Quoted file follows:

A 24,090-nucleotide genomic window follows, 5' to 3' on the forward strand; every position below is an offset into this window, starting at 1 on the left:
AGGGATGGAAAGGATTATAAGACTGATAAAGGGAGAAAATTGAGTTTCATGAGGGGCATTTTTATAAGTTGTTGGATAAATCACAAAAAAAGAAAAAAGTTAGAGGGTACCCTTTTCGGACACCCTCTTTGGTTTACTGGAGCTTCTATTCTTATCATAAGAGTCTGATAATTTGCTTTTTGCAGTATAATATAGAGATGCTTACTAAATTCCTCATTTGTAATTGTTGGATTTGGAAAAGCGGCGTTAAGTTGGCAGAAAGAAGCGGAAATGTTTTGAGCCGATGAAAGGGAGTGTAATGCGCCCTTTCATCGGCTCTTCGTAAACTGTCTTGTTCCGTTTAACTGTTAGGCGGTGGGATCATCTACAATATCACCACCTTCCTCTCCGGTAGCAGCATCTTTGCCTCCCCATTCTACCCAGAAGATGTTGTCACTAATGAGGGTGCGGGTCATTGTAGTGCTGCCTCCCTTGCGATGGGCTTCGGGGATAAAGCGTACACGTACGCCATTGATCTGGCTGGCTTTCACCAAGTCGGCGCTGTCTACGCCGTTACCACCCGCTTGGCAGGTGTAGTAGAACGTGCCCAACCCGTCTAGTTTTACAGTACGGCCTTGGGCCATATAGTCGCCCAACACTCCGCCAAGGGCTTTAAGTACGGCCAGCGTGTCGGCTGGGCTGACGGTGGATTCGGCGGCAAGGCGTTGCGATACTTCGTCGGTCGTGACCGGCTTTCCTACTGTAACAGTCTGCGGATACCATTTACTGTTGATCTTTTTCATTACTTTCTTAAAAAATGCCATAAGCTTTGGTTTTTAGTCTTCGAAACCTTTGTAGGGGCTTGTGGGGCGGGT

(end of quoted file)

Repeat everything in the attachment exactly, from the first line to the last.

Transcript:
A 24,090-nucleotide genomic window follows, 5' to 3' on the forward strand; every position below is an offset into this window, starting at 1 on the left:
AGGGATGGAAAGGATTATAAGACTGATAAAGGGAGAAAATTGAGTTTCATGAGGGGCATTTTTATAAGTTGTTGGATAAATCACAAAAAAAGAAAAAAGTTAGAGGGTACCCTTTTCGGACACCCTCTTTGGTTTACTGGAGCTTCTATTCTTATCATAAGAGTCTGATAATTTGCTTTTTGCAGTATAATATAGAGATGCTTACTAAATTCCTCATTTGTAATTGTTGGATTTGGAAAAGCGGCGTTAAGTTGGCAGAAAGAAGCGGAAATGTTTTGAGCCGATGAAAGGGAGTGTAATGCGCCCTTTCATCGGCTCTTCGTAAACTGTCTTGTTCCGTTTAACTGTTAGGCGGTGGGATCATCTACAATATCACCACCTTCCTCTCCGGTAGCAGCATCTTTGCCTCCCCATTCTACCCAGAAGATGTTGTCACTAATGAGGGTGCGGGTCATTGTAGTGCTGCCTCCCTTGCGATGGGCTTCGGGGATAAAGCGTACACGTACGCCATTGATCTGGCTGGCTTTCACCAAGTCGGCGCTGTCTACGCCGTTACCACCCGCTTGGCAGGTGTAGTAGAACGTGCCCAACCCGTCTAGTTTTACAGTACGGCCTTGGGCCATATAGTCGCCCAACACTCCGCCAAGGGCTTTAAGTACGGCCAGCGTGTCGGCTGGGCTGACGGTGGATTCGGCGGCAAGGCGTTGCGATACTTCGTCGGTCGTGACCGGCTTTCCTACTGTAACAGTCTGCGGATACCATTTACTGTTGATCTTTTTCATTACTTTCTTAAAAAATGCCATAAGCTTTGGTTTTTAGTCTTCGAAACCTTTGTAGGGGCTTGTGGGGCGGGT